City Cycling

Published: 14 May 2020

What is it about?

A handbook for enabling cycling for transportation, City Cycling (Eds. John Pucher and Ralph Buehler) gives readers the what, the why, and the how all wrapped up together with a wealth of references for further reading. Pucher and Buehler begin with an introduction and comparative international overview of cycling in Western Europe, North America, and Australia, in which they give basic background information on cycling rates, safety, traffic regulation, policy, and strategy. Like in their widely cited article “Making Cycling Irresistible: Lessons from The Netherlands, Denmark and Germany” (Pucher & Buehler, 2008), this serves as key foundational information on cycling for transportation. In the following chapters, they pass the baton to experts on different subsets of cycling knowledge. Beginning with “Health Benefits of Cycling” and “Effective Speed”, these experts lay out the benefits of cycling and make thorough and well-researched arguments for the “why”. Next, in “Developments in Bicycle Equipment and Its Role in Promoting Cycling as a Travel Mode” and “Bicycling Infrastructure for Mass Cycling: A Transatlantic Comparison”, the “what” of mass everyday cycling is made clear and the “how” is begun. Subsequent chapters on cycling safety, integration with public transport, bikesharing, women, and children dive deeper into specific components of enabling city cycling. Each of the chapters can stand on their own and are loaded with references. The book is concluded with sections on cycling in small cities, big cities, and megacities.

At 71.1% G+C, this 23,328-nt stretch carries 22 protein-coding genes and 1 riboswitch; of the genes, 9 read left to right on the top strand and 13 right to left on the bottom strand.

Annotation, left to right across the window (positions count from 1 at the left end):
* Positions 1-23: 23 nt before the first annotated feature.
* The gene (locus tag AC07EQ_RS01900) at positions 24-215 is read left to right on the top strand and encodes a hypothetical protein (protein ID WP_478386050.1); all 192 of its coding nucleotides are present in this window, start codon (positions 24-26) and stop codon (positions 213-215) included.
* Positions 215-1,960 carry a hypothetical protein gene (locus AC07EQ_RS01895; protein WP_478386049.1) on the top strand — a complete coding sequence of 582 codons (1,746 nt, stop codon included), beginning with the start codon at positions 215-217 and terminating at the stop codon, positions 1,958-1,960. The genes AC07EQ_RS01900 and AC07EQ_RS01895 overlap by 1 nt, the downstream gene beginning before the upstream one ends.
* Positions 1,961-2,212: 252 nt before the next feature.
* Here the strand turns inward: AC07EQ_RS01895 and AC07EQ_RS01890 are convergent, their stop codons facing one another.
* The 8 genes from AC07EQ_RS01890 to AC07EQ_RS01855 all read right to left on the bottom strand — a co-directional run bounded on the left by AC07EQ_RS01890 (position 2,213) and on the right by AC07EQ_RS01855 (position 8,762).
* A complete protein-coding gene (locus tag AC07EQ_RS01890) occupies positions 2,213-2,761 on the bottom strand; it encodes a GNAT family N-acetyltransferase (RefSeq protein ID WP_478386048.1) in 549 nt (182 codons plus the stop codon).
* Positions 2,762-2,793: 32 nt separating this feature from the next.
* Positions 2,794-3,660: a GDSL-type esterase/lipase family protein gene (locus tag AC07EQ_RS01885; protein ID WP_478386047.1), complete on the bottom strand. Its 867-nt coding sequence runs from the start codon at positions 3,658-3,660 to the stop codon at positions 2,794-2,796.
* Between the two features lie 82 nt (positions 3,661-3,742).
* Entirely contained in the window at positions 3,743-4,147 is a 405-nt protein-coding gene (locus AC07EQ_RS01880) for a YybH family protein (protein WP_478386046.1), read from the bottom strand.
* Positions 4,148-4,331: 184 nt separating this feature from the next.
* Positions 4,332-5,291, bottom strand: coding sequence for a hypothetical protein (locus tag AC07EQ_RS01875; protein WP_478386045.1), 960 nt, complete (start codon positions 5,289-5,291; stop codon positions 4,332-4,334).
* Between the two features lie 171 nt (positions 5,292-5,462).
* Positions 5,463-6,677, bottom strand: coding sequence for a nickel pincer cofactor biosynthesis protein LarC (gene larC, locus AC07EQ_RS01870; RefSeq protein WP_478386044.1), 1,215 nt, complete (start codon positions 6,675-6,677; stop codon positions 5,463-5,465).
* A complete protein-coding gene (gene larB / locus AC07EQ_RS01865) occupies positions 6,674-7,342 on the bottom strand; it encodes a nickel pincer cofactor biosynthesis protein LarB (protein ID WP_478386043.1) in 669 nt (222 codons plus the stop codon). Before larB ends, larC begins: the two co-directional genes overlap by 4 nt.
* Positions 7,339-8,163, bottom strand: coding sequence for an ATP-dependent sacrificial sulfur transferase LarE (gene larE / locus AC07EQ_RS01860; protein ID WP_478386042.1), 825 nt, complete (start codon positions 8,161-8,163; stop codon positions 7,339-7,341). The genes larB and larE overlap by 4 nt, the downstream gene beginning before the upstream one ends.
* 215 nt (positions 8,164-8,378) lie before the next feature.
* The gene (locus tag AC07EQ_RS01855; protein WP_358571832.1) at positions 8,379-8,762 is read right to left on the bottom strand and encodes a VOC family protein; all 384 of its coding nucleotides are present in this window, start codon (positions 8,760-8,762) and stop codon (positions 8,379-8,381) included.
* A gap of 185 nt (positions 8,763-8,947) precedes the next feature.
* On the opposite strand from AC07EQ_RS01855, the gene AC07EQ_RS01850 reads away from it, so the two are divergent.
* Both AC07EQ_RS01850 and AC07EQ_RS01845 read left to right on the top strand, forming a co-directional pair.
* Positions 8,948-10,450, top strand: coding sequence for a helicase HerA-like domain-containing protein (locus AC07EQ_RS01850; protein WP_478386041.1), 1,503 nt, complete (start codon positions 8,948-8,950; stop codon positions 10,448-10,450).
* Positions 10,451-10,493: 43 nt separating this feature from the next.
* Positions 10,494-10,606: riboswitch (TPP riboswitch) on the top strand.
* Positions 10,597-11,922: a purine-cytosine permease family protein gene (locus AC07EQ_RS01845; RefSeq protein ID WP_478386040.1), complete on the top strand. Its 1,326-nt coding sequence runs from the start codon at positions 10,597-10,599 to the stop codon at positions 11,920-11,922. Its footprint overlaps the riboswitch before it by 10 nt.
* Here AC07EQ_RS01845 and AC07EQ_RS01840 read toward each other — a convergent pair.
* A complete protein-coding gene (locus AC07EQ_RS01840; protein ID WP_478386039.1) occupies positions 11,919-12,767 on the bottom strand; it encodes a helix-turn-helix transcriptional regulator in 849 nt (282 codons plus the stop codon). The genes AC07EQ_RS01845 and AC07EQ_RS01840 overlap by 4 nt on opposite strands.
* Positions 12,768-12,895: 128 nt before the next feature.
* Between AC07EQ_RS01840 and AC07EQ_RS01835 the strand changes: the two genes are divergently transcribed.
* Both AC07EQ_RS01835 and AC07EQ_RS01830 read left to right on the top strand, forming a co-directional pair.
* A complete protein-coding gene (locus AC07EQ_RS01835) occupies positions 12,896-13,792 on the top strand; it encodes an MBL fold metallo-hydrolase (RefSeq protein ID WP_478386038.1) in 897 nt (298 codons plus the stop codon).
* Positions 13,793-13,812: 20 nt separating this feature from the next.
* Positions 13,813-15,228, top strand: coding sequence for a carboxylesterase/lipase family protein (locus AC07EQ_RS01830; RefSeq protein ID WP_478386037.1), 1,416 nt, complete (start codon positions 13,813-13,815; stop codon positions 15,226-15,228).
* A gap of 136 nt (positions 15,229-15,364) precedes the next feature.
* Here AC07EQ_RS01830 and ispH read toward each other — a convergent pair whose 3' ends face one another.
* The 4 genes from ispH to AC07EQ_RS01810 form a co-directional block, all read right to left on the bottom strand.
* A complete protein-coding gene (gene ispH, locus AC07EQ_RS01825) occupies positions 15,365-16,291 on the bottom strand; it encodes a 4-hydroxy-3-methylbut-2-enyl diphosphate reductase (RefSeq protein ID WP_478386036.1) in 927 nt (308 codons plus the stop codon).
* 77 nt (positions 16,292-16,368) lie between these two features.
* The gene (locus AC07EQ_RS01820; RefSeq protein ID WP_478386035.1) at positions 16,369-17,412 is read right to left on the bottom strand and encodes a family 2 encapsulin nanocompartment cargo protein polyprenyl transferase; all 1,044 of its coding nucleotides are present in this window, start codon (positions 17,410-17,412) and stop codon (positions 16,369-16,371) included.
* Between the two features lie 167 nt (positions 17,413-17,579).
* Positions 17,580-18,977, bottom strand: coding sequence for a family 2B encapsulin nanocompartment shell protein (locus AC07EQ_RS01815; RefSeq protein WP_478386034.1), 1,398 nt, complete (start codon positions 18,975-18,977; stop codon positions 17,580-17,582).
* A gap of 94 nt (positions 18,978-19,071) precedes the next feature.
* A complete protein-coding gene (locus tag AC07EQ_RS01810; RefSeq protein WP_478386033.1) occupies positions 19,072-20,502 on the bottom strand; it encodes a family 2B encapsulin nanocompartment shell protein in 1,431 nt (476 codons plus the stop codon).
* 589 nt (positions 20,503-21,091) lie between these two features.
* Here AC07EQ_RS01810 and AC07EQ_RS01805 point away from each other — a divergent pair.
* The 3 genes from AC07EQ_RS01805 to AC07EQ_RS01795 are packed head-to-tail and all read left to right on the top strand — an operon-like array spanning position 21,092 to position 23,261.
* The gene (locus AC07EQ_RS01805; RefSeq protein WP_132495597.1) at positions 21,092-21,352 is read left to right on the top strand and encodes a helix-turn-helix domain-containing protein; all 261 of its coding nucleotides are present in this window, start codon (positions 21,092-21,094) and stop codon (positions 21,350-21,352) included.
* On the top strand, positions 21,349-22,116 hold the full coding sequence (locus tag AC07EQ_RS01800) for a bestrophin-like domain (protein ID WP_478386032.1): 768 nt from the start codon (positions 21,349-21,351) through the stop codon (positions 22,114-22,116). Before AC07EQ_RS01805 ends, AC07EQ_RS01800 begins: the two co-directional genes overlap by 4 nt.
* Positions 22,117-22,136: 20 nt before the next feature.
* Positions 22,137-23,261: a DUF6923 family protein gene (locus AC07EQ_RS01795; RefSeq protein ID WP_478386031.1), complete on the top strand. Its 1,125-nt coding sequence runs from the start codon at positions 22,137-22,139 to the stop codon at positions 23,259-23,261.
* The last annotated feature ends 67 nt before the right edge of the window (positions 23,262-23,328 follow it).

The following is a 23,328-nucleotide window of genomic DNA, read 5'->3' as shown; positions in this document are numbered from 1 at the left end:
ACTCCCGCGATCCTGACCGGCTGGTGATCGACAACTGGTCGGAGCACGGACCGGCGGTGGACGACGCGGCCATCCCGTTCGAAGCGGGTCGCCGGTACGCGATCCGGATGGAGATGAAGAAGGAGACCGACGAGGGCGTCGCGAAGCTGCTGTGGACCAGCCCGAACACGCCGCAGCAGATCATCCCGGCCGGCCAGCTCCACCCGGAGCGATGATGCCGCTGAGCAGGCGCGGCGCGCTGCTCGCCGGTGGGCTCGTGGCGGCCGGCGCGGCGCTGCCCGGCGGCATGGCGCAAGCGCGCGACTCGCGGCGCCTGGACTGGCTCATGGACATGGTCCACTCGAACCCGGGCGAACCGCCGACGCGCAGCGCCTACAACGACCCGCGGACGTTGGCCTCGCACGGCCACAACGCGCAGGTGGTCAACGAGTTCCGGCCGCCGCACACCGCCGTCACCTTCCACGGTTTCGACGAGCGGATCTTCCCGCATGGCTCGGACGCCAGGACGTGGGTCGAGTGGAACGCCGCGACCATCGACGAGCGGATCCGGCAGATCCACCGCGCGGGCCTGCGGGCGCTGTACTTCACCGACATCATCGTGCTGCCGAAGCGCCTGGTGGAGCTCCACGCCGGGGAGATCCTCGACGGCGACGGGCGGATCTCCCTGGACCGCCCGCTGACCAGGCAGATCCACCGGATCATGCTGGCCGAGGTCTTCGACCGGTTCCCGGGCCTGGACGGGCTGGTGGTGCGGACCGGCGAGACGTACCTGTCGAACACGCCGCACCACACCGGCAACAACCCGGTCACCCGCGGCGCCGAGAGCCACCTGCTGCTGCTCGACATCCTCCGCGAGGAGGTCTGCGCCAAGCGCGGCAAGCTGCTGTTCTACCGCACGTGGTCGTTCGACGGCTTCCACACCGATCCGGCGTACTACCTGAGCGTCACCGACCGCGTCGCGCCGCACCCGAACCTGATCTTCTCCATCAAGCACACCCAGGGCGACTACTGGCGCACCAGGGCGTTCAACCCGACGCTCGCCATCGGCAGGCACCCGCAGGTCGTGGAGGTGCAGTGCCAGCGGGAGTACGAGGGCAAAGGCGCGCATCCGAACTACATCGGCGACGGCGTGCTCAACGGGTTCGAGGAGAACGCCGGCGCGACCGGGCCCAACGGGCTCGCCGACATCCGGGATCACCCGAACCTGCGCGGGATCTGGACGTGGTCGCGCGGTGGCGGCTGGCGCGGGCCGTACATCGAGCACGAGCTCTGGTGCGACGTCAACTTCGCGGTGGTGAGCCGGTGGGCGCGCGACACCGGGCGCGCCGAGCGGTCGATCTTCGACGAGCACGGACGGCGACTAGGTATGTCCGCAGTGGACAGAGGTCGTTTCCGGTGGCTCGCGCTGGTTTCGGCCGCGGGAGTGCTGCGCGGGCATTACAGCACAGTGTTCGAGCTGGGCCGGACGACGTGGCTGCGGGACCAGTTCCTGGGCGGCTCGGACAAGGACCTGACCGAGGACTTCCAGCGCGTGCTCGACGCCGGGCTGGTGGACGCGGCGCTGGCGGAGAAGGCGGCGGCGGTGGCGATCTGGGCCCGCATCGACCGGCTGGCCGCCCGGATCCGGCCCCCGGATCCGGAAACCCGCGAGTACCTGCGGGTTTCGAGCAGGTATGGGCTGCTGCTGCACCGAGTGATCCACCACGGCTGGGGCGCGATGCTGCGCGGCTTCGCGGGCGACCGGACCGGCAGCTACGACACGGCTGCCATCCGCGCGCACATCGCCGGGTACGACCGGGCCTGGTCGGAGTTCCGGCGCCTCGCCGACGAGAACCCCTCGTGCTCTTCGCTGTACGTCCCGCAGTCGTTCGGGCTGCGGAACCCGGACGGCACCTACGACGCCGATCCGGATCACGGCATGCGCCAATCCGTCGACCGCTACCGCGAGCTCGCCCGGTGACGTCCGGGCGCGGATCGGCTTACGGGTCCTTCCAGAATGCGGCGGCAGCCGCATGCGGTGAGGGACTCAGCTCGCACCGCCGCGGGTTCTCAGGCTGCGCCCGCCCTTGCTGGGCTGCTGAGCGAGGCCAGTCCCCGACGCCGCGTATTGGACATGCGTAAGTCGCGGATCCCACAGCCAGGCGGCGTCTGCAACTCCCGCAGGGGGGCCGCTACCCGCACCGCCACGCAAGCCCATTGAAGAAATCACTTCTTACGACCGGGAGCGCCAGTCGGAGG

What approach does it take?

The authors take a practical and direct approach: they lay out the state of the art in cycling knowledge (through its publication in 2012, but still very relevant) without using overly academic language. In their own words, the book “is intended for everyone with an interest in cycling… written to be understandable and useful for a wide range of readers, including cyclists as well as cycling researchers” (Pucher & Buehler, 2012, p. xi). The structure enables you to choose to get a full overview of the field by reading the whole book, or to quickly reference specific information.

Who might be interested in this book?

I agree with the intention of the authors: anyone interested in cycling can find something in this book. If you are new to the field, this (along with their 2008 literature review) is a highly recommended overview and probably enough knowledge to do quite a lot. Researchers will find it beneficial for the academic references alone. Urban planners and designers can take the specific parts about infrastructure to their practice, and pick and choose what is most relevant from the rest of the information to explore in more detail.

Further details

Academic disciplines: Urban planning and design with interdisciplinary perspectives

Geographical scope: Focus on North America, Europe, and Australia, but many insights are generalizable

Relation to cycling: A collection of research on and a toolkit for bicycle planning and design for the wider population

Reference (APA): Pucher, J., & Buehler, R. (Eds.). (2012). City Cycling. Cambridge, Massachusetts; London, England: The MIT Press. doi:10.2307/j.ctt5hhjxr

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